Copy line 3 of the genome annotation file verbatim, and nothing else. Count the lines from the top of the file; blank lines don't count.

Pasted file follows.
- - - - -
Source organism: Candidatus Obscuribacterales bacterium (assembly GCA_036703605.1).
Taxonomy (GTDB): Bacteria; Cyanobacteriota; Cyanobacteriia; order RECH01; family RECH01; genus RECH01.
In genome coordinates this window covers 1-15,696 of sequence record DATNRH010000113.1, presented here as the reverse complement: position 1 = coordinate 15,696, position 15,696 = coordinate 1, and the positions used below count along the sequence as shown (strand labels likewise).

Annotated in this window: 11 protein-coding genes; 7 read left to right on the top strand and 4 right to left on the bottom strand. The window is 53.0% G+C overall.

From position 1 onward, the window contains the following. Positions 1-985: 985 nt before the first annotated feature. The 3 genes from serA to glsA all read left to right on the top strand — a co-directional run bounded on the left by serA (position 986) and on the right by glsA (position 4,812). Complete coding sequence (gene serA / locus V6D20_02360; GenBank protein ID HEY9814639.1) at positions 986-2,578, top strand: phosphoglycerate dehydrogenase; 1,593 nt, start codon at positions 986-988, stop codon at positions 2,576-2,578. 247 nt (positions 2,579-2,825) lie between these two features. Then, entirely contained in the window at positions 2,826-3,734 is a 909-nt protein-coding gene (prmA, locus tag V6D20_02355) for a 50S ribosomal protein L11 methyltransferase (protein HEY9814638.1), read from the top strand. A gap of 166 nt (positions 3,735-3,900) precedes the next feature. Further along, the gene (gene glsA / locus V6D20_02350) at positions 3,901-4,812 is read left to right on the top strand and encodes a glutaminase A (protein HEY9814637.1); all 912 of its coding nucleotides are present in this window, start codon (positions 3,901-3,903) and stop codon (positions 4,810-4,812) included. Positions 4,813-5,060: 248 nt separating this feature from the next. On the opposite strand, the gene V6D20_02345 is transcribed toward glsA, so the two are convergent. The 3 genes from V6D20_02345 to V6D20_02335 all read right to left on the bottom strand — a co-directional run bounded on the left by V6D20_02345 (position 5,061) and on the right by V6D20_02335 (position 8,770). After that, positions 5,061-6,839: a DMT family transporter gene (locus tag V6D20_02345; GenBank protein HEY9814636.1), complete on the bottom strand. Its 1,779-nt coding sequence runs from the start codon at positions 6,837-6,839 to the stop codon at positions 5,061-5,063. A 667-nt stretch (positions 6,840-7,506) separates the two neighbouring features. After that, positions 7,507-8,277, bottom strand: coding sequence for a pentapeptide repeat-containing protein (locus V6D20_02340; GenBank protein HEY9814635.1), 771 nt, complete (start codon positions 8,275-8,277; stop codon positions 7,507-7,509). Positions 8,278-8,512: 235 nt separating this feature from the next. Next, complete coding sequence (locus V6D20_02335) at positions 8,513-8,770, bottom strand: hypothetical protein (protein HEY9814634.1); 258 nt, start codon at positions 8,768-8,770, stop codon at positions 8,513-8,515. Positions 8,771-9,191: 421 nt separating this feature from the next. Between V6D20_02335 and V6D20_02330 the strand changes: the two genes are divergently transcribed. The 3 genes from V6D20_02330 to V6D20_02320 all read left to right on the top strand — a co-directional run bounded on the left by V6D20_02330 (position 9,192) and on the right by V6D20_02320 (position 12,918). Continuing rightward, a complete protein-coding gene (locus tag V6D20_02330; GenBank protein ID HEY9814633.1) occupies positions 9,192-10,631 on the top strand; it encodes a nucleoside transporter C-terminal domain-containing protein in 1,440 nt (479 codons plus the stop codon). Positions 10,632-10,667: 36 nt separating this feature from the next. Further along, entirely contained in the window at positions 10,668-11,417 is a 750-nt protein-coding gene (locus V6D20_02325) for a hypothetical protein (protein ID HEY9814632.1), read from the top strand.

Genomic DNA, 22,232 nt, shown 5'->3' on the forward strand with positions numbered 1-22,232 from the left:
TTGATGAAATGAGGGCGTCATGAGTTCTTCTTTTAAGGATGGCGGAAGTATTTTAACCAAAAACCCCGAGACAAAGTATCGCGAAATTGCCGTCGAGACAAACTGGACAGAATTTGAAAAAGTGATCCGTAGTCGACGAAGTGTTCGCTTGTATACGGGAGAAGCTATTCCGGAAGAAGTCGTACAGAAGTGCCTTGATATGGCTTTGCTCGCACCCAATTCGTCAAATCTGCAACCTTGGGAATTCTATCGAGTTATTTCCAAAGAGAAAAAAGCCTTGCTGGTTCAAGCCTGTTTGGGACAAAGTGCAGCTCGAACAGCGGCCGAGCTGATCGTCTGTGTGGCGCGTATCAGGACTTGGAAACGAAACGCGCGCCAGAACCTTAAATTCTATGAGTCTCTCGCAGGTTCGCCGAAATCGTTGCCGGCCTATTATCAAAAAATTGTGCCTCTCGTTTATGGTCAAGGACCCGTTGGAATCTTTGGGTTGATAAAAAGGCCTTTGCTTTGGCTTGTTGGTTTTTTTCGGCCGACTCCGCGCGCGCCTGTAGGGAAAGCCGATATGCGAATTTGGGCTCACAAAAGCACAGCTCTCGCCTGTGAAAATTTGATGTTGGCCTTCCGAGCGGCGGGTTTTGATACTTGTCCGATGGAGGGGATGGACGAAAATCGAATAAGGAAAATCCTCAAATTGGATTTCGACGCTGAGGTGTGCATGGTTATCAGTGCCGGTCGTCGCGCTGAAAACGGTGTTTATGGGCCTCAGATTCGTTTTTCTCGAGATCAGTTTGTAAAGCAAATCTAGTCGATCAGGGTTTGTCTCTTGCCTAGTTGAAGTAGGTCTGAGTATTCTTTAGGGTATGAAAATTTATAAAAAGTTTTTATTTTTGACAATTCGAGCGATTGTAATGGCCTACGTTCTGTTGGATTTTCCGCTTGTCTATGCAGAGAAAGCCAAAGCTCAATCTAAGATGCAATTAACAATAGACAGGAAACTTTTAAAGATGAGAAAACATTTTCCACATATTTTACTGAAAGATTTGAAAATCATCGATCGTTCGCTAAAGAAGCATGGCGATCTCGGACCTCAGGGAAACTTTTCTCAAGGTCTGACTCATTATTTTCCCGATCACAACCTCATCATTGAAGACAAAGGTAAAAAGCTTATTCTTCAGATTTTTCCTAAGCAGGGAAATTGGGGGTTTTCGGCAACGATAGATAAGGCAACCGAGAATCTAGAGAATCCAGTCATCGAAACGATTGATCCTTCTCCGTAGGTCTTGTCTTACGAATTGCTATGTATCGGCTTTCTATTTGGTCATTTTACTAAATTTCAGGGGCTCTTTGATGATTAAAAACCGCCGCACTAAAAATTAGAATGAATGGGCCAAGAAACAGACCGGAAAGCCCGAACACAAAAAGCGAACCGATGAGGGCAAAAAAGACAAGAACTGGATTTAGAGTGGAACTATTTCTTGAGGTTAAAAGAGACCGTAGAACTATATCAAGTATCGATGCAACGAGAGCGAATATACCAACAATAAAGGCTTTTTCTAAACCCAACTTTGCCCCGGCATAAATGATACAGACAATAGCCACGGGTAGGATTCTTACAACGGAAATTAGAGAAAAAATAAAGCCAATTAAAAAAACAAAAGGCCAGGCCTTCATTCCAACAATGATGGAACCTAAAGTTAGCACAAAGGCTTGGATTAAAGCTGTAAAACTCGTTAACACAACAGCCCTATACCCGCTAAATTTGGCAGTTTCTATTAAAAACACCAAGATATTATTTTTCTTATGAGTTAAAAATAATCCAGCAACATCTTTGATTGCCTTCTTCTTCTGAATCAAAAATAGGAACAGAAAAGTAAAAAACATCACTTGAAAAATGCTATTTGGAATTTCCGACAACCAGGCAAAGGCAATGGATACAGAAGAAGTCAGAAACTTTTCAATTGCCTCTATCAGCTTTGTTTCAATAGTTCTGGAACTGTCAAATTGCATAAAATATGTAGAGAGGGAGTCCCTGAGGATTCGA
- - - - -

In genome coordinates this window covers 1-15,696 of sequence record DATNRH010000113.1, presented here as the reverse complement: position 1 = coordinate 15,696, position 15,696 = coordinate 1, and the positions used below count along the sequence as shown (strand labels likewise).